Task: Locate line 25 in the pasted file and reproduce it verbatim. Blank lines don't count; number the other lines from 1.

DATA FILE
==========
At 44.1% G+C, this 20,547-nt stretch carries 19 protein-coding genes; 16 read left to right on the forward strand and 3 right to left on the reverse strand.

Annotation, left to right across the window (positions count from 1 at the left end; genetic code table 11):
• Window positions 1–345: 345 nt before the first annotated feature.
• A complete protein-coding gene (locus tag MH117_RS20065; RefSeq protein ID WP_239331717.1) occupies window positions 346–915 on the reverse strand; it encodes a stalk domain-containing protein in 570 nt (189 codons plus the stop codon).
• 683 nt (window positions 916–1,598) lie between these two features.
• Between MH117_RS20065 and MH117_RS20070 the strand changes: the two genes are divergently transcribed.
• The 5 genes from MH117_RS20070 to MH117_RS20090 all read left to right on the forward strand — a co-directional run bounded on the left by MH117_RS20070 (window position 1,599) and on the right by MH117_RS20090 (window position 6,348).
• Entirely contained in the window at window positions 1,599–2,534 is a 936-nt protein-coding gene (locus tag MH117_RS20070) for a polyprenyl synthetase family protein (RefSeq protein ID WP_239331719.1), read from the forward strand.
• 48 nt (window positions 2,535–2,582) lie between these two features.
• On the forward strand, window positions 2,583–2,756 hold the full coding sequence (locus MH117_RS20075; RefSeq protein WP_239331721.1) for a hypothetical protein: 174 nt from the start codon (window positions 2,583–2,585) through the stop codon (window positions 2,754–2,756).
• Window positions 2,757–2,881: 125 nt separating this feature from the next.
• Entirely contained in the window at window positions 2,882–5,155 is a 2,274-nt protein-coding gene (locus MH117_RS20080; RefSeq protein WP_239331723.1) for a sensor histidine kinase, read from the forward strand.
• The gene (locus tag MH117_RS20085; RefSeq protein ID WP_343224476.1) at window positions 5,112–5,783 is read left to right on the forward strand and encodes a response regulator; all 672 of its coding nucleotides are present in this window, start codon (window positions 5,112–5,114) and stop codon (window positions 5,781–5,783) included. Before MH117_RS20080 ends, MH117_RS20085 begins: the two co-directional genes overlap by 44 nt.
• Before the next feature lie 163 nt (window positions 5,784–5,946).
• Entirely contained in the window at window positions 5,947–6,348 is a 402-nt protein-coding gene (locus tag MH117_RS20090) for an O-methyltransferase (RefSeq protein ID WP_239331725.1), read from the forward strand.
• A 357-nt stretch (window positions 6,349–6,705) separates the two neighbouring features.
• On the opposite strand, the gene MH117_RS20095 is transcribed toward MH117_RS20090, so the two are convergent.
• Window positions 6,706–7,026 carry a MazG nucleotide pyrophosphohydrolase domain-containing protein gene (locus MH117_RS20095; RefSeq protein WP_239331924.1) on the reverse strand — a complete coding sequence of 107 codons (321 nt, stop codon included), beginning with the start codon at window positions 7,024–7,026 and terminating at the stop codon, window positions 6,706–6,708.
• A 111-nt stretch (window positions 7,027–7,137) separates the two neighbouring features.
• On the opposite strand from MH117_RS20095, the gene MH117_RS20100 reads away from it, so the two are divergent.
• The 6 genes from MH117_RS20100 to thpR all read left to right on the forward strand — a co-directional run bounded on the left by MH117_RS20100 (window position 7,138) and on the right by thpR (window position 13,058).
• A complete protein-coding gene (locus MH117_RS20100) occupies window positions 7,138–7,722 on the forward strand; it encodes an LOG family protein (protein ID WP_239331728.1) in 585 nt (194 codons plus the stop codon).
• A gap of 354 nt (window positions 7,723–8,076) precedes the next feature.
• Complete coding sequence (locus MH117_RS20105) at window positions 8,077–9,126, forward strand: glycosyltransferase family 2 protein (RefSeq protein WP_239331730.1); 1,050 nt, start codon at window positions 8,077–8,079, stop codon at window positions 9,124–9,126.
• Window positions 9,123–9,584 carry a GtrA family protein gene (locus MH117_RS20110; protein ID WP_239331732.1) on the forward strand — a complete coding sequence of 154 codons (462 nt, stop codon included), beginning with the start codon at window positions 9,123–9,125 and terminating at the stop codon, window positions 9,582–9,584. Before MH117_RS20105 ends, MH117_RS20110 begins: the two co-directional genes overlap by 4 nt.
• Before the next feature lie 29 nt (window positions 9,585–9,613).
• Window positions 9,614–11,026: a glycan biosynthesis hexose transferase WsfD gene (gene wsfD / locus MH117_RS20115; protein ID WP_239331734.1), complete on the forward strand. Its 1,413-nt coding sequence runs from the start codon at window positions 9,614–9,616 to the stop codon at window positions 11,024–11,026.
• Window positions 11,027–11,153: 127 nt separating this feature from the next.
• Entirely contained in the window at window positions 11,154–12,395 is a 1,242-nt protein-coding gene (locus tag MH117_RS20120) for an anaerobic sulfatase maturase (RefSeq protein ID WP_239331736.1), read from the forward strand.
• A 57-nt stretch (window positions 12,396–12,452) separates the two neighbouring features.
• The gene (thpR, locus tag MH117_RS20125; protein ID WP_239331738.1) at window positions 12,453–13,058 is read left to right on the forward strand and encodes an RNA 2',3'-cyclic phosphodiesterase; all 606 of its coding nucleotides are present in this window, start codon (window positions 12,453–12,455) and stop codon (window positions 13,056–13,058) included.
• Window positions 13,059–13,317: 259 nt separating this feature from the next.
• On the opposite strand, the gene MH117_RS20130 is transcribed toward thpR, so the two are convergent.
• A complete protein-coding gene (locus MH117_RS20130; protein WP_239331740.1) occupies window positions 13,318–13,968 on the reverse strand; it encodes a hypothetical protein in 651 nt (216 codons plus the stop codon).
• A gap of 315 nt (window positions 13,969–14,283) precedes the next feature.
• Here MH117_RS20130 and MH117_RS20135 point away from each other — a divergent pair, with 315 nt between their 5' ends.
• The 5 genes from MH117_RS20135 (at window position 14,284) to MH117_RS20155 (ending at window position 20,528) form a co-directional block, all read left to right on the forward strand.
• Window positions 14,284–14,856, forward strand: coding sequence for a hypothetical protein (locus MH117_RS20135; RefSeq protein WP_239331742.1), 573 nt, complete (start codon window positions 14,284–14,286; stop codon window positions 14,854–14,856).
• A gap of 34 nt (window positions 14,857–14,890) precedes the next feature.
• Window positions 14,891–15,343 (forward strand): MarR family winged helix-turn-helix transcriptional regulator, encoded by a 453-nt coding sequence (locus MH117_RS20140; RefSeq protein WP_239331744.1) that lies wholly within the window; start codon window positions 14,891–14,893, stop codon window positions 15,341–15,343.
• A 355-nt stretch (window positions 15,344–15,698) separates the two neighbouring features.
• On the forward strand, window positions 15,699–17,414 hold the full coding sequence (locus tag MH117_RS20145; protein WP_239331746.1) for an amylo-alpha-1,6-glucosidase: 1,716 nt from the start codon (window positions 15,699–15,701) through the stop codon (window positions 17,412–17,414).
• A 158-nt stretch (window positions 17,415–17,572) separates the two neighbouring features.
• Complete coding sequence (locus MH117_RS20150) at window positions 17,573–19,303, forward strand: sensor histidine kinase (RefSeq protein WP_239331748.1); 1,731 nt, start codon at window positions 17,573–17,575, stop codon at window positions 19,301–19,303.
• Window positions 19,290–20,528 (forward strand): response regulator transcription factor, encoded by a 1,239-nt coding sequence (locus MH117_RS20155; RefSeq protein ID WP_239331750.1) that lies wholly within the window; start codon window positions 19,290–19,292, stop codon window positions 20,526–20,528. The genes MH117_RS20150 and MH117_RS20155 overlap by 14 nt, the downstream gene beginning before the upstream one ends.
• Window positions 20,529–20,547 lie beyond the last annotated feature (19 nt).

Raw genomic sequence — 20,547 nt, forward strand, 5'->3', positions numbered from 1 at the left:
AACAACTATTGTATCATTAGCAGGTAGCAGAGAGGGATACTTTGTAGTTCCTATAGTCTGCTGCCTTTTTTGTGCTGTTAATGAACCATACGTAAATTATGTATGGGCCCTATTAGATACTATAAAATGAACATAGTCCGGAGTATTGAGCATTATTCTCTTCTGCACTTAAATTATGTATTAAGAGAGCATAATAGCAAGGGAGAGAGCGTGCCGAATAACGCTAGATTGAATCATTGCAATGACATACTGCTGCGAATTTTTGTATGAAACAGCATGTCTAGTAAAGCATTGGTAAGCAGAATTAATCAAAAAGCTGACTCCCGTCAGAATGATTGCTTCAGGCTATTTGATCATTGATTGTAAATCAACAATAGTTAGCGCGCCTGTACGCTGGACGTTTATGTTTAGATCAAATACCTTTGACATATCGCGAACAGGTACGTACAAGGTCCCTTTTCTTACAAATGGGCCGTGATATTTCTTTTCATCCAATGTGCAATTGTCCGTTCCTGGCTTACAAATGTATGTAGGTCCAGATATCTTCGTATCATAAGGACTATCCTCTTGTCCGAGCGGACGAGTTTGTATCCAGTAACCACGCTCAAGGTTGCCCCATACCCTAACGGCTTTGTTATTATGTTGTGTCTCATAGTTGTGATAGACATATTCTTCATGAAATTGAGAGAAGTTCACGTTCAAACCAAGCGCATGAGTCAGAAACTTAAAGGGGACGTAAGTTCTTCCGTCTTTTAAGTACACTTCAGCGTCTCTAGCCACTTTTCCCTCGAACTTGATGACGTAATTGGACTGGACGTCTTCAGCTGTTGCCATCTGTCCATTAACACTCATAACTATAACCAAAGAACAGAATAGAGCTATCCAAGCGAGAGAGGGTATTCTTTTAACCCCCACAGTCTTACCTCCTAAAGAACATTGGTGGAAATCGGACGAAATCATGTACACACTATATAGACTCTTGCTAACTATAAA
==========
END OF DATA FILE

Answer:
• Window positions 9,123–9,584 carry a GtrA family protein gene (locus MH117_RS20110; protein ID WP_239331732.1) on the forward strand — a complete coding sequence of 154 codons (462 nt, stop codon included), beginning with the start codon at window positions 9,123–9,125 and terminating at the stop codon, window positions 9,582–9,584. Before MH117_RS20105 ends, MH117_RS20110 begins: the two co-directional genes overlap by 4 nt.